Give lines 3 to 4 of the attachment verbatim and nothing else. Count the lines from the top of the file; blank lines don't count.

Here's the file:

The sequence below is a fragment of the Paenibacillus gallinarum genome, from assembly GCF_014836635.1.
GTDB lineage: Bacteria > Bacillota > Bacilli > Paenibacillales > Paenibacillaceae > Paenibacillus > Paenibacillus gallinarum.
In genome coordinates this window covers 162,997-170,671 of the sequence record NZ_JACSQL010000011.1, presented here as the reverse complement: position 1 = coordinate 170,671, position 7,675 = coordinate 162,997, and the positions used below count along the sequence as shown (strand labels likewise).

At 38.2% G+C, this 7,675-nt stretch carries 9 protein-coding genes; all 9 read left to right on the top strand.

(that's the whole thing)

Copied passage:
In genome coordinates this window covers 162,997-170,671 of the sequence record NZ_JACSQL010000011.1, presented here as the reverse complement: position 1 = coordinate 170,671, position 7,675 = coordinate 162,997, and the positions used below count along the sequence as shown (strand labels likewise).

At 38.2% G+C, this 7,675-nt stretch carries 9 protein-coding genes; all 9 read left to right on the top strand.